1. Censorship on your own platform is still quite different from forcing crap into browsers EVERYBODY uses.
      Or into smartphones for that matter.

      As for censoring movies without telling you, I know German TV did this, I know the BBC did it (yes, even after the watershed) and I’m pretty sure many euro countries did it.
      As for the US, they even made movies completely disappear, you won’t even find them mentioned on the internet. And incidentally, that also shows that yes, you can remove things from the internet and no the internet is not a source of ‘all human knowledge’ as they sometimes say for dramatic effect.

  5. Is it possible that at a deeper level one of the goals is to prevent access to websites commenting on the not-so-greatness of the current and growing crop of African and Muslim invaders?

    1. If I get your take here, are you suggesting that this would be an attempt to prevent the public from realizing that many people believe as you do about the dangers of the influx of immigrants from African and Muslim countries? But don’t you share that position with French president Macron and the majority? Not sure I understand who would be the party conspiring to prevent the public from objecting to the white (non-African), christian (non-Muslim) majority being “invaded” and displace/replaced (unless I’m confused about the source of the proposed law- to be fair, I’m here for the comments like anyone else). If I’ve misunderstood your position, please enlighten me; I’m not attempting a clever reply of any sort, I’m genuinely curious. (I’ll come back).

  6. I wonder if it had anything to do with the recent near-civil-uprising where migrants were running around in the streets using assault rifles and rocket-propelled grenades of mysterious origin within France’s borders and people were filming it and putting it online

    1. Clearly not. The current government is more anti-immigration that you would think, even if they don’t go beyond the far right on this matter. It’s more to do with the moral panic that was caused by, indeed, the riots, but also the “wokism” imported from the US.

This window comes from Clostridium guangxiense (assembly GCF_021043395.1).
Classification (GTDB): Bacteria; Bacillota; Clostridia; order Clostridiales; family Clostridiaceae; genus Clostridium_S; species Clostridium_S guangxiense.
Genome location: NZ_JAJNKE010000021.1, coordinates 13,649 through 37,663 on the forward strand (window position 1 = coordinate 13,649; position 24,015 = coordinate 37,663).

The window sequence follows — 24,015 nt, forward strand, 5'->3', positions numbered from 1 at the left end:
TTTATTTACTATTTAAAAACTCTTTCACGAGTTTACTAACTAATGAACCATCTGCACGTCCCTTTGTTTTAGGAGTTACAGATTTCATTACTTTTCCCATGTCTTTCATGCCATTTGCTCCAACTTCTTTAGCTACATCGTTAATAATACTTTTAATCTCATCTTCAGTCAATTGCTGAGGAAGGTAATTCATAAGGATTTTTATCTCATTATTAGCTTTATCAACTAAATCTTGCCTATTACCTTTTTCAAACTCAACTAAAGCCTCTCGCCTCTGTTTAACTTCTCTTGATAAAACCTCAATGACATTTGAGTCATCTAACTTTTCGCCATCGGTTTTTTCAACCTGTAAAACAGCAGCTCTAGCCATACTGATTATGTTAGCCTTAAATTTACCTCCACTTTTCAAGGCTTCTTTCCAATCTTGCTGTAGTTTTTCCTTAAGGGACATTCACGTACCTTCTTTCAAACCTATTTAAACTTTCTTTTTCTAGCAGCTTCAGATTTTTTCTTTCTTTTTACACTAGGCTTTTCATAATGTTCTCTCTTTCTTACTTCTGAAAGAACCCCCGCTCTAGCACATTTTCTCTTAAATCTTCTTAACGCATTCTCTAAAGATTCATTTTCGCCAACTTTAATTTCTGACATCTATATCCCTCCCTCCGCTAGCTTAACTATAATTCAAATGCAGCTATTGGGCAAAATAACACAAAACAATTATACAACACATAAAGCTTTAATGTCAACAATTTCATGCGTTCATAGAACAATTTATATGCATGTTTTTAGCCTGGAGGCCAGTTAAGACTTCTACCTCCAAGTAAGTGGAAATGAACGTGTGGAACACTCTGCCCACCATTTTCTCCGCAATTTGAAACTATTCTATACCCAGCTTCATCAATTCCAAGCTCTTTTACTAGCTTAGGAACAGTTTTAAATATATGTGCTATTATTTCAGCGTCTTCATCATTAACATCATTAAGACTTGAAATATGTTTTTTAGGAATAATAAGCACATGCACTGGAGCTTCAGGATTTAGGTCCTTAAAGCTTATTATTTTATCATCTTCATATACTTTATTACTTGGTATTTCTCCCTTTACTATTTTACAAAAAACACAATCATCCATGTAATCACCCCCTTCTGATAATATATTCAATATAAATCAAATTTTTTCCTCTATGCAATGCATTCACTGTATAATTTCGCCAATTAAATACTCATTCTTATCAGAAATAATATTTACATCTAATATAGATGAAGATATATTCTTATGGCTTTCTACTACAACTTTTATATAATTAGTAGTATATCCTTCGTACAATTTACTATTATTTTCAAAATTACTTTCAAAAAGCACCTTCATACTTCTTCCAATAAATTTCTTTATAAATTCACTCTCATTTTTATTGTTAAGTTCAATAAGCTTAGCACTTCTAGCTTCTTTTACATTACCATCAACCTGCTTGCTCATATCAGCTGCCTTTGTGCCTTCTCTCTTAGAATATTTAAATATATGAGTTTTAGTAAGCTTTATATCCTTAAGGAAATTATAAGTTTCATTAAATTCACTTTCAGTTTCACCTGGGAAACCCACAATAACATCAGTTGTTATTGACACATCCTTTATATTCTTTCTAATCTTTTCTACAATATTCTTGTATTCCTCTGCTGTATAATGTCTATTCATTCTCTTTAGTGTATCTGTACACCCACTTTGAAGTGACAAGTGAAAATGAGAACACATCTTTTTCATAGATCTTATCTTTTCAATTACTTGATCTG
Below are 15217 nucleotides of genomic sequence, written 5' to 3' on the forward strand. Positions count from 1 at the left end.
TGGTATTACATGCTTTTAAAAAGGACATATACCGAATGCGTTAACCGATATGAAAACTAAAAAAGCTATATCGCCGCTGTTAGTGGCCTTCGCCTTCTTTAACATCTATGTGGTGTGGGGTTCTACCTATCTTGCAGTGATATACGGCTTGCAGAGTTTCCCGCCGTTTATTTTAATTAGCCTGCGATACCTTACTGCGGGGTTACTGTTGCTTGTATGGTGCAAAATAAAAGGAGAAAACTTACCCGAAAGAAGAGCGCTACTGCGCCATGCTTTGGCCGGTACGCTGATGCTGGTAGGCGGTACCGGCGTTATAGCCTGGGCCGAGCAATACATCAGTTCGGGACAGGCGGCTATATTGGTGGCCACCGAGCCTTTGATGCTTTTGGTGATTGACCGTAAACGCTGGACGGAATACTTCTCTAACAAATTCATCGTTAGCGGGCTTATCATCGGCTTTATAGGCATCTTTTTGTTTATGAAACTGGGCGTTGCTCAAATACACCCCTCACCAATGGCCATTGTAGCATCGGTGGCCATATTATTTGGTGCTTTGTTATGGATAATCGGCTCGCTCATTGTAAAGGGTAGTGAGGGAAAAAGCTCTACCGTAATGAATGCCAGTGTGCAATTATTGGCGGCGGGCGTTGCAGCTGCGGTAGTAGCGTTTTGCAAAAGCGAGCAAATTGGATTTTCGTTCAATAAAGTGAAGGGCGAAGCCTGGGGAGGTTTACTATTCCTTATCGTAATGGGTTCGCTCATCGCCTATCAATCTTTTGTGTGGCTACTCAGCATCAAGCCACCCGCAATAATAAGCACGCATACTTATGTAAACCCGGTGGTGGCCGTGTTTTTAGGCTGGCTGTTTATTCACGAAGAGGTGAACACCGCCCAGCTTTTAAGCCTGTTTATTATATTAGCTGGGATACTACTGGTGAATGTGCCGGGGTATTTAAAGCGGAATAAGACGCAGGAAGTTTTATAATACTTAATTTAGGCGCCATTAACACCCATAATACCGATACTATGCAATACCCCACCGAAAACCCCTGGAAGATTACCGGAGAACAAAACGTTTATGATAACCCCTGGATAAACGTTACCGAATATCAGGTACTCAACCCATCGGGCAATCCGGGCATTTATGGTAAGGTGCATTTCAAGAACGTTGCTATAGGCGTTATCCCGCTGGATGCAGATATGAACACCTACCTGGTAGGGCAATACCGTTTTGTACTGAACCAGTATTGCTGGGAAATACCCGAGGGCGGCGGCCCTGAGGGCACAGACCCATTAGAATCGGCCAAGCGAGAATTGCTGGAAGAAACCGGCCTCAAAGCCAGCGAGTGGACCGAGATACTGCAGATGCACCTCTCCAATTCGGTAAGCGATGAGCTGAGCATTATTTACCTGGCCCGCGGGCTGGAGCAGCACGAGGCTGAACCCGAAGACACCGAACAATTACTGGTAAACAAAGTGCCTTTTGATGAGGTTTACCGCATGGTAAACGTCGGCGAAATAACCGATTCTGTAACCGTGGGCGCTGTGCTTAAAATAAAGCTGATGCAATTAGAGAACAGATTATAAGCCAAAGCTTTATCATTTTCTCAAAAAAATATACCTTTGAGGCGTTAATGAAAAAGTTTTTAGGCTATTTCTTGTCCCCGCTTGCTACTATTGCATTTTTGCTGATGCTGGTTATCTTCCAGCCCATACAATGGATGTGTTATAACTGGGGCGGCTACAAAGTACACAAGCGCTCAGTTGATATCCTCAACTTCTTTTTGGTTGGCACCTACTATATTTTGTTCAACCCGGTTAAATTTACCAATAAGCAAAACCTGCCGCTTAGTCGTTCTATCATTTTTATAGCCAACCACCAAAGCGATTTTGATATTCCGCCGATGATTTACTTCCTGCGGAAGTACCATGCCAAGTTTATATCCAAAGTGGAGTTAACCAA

1. The current frog government is all for immigration, to England.

        Wokism is a reimport for France, then invented it in the 1960s. It’s actually very slightly less stupid now. They were originally pro-Chester. The single greatest perpetrator of frog wokism (Paul-Michel Foucault) was openly and notoriously a molester of little boys.

        French ‘intellectuals’ said ‘this is fine’.

  7. Just more proof that the EU was cooked up by France and Germany as a non-military method of ruling Europe, after they both failed to do so by force of arms multiple times in hundreds of years. Also, economic cooperation for control is much less messy than swords, spears, arrows, and various projectiles and explosives.

    Could be the EU will be temporary, as was every time either one of Germany (or rulers of the area that would become Germany) or France ruled over a significant portion outside their borders.

  8. At least they’re trying to get this absurd law on paper. In Brazil we’ve been sieged for the last 3-4 years by an extremely corrupt supreme court, that basically threw the constitution out the window and are legislating out of their ass on almost anything. Said anything they don’t like? You could be indicted on a secret lawsuit and go to prison for a couple of years without even knowing why, no defense allowed. Thousands are incarcerated or going through this madness right now. One of their tenets is that they also want to control social media and the internet, and will do so at their will. Every day we see absurd news that X or Y had his/her social media accounts blocked by Brazilian justice just for expressing their opinions. And the local media is very complacent on this as well.

    1. Interesting. I’m pretty sure every citizen of every country believes at some level their own leaders are corrupt and twist social media, mass media, and website blocking to their own agenda.

  9. “We’d expect those European countries with less liberty-focused governments to enthusiastically jump on the bandwagon”
    So, it seems the author knows of an EU nation who might NOT be enthusiastic about fascist-type stuff. Care to tell us which country that is? Because I know of no such EU member being left.

    And note that the goddamn EU parliament/commission idiots want to do the same stuff to smartphones. So it’s not just France who lost it, it’s the EU/US/planet.